Medicine: Capsules, Aug. 25, 1980


During the 1940s and 1950s as many as 4 million women took the synthetic hormone DES (diethylstilbestrol) to prevent miscarriages. But by 1971 doctors had unequivocal evidence that the drug produced worrisome cervical abnormalities in the women's female children. Now, after a five-year study of DES daughters, a team at Boston's Beth Israel Hospital has encouraging news: two types of DES-linked cervical lesions in these offspring apparently disappear in time and do not seem to be precancerous.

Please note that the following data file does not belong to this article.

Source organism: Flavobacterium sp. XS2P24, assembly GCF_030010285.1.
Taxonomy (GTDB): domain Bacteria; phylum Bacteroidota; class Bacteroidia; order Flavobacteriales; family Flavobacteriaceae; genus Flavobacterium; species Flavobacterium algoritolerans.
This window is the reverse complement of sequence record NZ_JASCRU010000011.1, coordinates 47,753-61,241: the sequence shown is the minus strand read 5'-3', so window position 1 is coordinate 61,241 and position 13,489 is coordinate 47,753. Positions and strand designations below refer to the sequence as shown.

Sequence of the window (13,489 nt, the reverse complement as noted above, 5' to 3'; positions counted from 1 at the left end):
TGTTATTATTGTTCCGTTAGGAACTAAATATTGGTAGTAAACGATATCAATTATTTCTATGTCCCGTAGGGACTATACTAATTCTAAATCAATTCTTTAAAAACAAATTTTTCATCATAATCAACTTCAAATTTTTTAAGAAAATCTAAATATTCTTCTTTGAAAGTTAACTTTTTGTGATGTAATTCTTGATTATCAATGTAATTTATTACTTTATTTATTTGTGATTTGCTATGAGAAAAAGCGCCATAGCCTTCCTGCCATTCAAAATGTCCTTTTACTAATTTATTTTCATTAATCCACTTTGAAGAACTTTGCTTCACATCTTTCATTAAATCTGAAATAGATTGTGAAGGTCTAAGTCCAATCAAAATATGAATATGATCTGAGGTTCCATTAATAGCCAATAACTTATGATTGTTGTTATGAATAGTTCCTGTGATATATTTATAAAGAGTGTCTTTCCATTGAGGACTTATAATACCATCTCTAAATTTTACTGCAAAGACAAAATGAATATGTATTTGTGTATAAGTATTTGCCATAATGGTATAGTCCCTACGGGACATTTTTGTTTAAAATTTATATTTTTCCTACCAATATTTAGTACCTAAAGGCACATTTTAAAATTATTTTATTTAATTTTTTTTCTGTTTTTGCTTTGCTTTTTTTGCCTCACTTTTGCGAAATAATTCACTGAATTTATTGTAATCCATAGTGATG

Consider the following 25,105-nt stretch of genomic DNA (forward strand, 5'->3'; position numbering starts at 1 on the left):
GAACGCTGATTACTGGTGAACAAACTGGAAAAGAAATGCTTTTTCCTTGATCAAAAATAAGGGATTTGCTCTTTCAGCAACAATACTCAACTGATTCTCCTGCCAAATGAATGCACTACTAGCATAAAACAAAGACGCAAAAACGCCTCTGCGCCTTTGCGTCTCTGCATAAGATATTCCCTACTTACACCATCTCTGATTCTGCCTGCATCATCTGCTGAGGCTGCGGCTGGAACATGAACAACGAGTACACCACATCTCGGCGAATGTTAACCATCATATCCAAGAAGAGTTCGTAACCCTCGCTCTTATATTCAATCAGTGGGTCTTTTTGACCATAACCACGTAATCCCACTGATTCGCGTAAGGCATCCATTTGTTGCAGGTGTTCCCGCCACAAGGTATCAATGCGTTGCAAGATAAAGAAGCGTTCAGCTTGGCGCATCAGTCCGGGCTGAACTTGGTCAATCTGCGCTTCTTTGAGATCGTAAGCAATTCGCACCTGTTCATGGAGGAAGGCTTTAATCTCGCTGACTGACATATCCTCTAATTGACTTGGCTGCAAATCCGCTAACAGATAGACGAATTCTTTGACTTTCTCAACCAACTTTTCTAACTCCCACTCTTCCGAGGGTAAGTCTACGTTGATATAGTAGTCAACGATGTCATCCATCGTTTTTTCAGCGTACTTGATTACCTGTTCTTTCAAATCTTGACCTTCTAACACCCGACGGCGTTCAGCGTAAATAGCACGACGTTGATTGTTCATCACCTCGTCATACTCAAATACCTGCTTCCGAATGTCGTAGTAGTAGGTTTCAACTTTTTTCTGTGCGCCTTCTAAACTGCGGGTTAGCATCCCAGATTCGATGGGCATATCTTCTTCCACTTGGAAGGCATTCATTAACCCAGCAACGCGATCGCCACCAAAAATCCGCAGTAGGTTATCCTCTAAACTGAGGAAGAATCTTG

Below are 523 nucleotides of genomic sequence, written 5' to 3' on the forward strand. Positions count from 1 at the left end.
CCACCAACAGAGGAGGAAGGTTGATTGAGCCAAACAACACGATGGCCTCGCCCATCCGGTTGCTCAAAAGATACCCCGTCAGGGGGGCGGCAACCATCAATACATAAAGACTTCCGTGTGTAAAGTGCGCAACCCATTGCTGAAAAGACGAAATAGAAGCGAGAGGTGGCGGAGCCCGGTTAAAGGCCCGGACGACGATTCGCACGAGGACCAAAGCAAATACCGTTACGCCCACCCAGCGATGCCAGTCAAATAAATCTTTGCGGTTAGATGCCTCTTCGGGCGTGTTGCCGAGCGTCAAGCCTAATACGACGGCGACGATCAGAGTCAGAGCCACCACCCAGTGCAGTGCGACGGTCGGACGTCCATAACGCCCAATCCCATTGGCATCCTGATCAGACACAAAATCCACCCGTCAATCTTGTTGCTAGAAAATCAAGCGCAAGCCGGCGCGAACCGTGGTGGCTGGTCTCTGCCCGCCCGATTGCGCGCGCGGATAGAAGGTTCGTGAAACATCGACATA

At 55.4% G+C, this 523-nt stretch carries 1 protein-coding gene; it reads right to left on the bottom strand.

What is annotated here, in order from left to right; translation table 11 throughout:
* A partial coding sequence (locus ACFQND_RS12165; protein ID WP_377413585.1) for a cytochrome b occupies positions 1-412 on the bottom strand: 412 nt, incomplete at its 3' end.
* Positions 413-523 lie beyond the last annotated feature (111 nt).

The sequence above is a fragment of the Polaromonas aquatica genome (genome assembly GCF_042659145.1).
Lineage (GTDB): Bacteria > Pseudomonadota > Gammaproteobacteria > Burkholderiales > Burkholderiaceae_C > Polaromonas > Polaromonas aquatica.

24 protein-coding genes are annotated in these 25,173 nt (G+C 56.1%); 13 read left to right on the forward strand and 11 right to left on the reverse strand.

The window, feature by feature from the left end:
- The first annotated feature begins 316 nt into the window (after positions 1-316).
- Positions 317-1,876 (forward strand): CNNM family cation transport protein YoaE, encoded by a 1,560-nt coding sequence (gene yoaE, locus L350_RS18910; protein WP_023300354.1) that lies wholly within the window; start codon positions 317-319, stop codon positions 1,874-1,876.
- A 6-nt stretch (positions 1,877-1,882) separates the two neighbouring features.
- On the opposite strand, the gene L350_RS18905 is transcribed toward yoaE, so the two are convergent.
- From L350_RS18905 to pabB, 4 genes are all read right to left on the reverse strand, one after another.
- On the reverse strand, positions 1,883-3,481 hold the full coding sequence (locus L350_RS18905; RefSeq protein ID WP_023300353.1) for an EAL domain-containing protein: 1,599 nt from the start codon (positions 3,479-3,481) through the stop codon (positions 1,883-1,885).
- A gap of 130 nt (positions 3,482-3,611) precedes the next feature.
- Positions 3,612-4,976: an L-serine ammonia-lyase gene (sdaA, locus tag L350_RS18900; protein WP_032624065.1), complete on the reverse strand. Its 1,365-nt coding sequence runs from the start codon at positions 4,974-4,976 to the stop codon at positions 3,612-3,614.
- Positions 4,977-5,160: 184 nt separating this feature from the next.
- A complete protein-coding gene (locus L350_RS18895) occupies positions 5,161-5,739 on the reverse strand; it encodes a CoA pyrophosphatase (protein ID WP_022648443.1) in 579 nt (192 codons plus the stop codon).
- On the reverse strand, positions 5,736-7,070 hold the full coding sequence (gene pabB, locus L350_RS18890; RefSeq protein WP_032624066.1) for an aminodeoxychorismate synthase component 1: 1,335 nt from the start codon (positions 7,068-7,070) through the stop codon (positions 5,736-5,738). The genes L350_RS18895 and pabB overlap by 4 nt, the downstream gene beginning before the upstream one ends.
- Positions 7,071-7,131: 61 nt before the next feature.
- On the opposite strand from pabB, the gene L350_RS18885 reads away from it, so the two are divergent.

Beth Israel researchers observed 178 DES daughters, some of them from puberty. Initially, 121 had cervical ectopy, a condition in which misplaced...

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